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Photo of Sahu, Amaresh
Office Location: CPE 3.462

Amaresh Sahu

Assistant Professor

Department Research Areas:
Advanced Materials, Polymers and Nanotechnology
Modeling and Simulation

Research Website

Educational Qualifications

Fellow in Physiology & Biophysics, Weill Cornell Medicine (2022–2023)
Ph.D., Chemical Engineering, University of California at Berkeley (2022)
B.S.E., Chemical Engineering, Princeton University (2013)
—Minors in Engineering Physics and Applied Mathematics


Soft and living matter systems: theory, simulation, and machine learning.


Our theoretical research group brings together ideas from chemical engineering, physics, computer science, and applied mathematics to understand soft and living matter systems. We frequently draw from the fields of continuum mechanics (fluid and solid mechanics), transport phenomena, statistical mechanics, irreversible thermodynamics, and electrodynamics. In doing so, we formulate analytical theories and employ numerical methods—for example, the finite element method and molecular dynamics simulations. We also develop physics-based machine learning methods that satisfy the appropriate balance laws and associated governing equations.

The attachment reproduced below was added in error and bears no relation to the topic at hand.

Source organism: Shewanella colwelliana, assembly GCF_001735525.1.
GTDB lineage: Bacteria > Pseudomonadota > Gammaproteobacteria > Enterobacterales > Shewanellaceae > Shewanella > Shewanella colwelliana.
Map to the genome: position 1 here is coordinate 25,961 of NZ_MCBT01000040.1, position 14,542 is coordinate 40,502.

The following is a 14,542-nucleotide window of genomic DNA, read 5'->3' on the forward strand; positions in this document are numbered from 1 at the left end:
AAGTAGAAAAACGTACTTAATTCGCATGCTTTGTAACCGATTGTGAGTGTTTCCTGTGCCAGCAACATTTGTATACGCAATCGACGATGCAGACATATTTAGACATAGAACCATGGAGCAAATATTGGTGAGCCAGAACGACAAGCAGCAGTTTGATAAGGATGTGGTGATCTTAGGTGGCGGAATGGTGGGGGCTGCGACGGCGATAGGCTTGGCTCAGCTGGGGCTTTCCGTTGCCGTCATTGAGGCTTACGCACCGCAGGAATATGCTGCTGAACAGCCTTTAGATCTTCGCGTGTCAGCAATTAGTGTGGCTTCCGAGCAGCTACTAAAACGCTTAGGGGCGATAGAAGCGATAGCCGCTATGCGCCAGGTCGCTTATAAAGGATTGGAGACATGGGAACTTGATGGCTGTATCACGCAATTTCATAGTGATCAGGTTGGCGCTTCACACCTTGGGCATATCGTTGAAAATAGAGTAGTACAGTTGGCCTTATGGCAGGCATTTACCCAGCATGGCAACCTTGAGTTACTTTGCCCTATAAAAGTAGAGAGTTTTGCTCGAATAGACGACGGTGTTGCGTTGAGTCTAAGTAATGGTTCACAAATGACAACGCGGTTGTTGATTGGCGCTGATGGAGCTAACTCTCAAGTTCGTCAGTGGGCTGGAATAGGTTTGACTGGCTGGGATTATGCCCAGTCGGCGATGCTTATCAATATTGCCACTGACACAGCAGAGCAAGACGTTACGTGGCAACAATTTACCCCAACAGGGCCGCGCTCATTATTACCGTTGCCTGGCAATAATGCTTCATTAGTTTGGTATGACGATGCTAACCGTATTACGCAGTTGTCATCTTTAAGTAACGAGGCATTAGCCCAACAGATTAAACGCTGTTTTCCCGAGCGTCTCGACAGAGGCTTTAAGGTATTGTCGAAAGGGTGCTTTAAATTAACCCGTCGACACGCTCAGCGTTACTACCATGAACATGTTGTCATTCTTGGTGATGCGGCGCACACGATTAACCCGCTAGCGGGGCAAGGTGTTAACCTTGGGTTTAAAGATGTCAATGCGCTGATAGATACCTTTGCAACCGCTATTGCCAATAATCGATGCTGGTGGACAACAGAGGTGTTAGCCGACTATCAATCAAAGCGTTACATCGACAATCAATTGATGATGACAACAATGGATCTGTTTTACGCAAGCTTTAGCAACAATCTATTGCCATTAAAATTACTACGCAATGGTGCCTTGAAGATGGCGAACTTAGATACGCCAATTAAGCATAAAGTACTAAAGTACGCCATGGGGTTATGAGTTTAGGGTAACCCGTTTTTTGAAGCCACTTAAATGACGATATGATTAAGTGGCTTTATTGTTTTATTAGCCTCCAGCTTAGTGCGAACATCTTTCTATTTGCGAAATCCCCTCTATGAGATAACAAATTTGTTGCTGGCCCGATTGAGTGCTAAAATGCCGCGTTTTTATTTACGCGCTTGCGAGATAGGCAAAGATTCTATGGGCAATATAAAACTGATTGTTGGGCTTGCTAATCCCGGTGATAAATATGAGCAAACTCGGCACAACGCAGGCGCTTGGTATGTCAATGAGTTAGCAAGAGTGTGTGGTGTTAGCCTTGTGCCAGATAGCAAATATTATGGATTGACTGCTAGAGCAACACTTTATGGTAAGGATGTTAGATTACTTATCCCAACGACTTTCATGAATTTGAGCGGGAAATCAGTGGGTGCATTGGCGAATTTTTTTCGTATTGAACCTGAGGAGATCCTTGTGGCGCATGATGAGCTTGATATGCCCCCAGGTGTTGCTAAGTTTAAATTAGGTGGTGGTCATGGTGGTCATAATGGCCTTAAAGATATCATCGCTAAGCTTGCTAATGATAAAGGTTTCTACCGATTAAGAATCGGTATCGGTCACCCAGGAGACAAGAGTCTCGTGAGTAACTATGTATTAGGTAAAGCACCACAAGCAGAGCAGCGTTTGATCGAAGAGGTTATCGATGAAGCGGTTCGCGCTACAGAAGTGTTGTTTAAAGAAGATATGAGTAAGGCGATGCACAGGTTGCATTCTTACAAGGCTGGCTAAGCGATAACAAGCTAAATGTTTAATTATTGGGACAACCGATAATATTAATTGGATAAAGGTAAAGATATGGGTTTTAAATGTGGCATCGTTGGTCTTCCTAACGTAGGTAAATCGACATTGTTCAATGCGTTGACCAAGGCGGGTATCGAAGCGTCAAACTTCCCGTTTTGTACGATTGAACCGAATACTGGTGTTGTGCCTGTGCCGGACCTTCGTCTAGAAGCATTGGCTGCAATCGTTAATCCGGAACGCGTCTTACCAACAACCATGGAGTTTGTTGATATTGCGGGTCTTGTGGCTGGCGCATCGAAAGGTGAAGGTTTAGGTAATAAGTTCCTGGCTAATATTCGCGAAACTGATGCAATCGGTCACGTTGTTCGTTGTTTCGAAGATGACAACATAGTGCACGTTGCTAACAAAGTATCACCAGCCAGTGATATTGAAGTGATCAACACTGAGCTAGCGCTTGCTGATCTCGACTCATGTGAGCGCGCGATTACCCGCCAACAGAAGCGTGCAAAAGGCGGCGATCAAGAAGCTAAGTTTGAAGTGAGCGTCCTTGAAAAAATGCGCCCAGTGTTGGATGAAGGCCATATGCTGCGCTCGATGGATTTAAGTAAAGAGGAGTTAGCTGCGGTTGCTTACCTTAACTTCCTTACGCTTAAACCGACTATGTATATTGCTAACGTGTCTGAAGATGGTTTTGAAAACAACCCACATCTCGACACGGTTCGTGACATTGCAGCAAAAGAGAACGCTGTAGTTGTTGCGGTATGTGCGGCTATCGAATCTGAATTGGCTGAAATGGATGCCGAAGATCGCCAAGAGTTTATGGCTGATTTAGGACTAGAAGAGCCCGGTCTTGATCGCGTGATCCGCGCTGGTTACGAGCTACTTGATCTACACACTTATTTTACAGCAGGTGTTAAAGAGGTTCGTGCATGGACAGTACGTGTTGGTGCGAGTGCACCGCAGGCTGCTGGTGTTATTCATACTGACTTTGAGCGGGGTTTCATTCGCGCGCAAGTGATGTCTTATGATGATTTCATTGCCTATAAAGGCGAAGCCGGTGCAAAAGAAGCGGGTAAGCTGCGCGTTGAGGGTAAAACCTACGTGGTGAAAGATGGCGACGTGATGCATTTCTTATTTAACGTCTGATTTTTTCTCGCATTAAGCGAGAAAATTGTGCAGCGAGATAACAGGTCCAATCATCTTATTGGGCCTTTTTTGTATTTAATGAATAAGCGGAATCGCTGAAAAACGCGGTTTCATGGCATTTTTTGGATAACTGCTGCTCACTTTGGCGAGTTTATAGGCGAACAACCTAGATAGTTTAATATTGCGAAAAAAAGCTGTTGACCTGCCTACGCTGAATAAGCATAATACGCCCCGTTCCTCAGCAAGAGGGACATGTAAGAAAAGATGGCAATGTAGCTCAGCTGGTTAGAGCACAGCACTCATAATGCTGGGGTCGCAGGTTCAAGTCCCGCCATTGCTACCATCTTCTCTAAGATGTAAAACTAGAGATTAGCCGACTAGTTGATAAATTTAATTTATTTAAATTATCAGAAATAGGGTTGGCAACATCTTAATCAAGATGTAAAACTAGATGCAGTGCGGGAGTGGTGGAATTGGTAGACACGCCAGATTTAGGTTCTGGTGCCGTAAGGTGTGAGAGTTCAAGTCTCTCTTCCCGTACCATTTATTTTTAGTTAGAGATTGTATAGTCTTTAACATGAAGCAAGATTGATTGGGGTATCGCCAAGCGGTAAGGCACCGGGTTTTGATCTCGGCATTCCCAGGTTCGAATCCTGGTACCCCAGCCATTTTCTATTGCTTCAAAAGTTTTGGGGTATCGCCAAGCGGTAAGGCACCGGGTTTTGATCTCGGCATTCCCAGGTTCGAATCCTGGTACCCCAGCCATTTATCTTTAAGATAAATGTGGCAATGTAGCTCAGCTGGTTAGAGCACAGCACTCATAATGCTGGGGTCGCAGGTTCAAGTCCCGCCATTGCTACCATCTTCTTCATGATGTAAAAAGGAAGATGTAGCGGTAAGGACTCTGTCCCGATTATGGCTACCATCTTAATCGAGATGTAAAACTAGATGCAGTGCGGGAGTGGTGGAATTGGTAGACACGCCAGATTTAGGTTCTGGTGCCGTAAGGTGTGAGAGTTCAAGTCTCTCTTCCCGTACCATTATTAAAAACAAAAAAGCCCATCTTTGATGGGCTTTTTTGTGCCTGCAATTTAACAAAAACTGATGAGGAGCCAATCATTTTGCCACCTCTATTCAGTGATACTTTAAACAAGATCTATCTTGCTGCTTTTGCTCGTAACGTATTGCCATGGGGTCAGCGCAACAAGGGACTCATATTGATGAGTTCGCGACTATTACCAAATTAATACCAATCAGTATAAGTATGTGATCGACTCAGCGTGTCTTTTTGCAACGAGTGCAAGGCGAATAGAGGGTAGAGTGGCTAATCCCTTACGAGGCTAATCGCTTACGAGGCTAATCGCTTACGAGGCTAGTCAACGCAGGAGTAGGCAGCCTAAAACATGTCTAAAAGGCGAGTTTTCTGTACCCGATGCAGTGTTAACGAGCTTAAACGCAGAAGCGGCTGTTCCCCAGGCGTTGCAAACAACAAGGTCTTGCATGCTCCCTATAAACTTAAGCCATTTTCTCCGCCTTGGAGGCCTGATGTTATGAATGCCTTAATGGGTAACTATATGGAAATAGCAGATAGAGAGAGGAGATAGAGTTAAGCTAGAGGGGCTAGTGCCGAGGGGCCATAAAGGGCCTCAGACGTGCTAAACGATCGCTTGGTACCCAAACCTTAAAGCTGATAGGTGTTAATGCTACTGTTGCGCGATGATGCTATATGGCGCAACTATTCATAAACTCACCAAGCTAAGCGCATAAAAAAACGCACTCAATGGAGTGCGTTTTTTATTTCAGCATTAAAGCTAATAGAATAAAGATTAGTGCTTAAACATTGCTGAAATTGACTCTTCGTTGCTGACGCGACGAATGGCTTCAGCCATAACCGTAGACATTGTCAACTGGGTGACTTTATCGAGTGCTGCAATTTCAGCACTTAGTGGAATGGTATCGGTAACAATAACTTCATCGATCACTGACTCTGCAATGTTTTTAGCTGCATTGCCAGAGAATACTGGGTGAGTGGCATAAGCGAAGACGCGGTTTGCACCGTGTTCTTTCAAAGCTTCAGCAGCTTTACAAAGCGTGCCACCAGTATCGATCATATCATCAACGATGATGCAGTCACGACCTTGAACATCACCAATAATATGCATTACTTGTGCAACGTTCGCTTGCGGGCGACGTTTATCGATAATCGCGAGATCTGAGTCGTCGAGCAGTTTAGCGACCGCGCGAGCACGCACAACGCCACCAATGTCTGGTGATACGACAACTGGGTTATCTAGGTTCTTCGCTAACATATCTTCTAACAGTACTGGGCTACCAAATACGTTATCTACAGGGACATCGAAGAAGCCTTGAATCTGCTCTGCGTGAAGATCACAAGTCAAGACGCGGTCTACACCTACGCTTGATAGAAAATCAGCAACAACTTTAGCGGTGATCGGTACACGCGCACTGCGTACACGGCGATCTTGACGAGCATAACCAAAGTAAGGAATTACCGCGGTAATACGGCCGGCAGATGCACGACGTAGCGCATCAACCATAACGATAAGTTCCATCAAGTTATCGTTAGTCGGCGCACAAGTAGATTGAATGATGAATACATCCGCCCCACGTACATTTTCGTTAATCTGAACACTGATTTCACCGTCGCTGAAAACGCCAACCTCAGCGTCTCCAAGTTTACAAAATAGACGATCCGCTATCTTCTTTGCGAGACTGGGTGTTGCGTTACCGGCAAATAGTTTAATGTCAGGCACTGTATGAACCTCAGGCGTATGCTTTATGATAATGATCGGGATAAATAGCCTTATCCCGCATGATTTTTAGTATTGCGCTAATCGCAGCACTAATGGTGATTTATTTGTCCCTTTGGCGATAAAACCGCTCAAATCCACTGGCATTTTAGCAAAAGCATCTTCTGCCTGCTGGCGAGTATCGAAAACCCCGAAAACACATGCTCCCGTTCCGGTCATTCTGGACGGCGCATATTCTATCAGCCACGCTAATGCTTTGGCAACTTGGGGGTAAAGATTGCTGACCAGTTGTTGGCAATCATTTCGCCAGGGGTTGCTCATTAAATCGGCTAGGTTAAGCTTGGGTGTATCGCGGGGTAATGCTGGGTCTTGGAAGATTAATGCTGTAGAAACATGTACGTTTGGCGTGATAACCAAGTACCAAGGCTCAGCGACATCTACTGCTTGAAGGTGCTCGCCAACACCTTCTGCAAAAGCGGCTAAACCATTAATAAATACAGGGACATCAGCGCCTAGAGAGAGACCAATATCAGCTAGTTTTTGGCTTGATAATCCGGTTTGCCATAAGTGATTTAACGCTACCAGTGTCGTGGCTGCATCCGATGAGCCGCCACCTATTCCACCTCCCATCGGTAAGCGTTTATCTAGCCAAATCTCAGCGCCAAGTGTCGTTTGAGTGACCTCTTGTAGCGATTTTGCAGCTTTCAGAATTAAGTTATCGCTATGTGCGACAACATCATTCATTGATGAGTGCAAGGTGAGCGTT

We are currently broadly focused on understanding various systems over many length and time scales. In doing so, a motivating question arises: How do microscopic interactions lead to emergent physics at mesoscopic or macroscopic scales? To address this question, we bring together ideas from many disciplines. For example:

  • We use statistical mechanical methods to describe equilibrium and non-equilibrium behavior over microscopic scales
  • Our findings inform the continuum mechanical descriptions of these same systems
  • If classical techniques are intractable, we employ physics-based machine learning methods—which we require to satisfy the known physical laws governing the system of interest

Selected Publications

  • Irreversible Thermodynamics and Hydrodynamics of Biological Membranes[pdf]
  • Absolute vs convective instabilities and front propagation in lipid membrane tubes[pdf] [doi] [arXiv]
  • Active contact forces drive non-equilibrium fluctuations in membrane vesicles[pdf][doi] [arXiv]
  • Geometry and dynamics of lipid membranes: The ScrivenLove number[pdf][doi] [arXiv]
  • A full list of publications can be found here.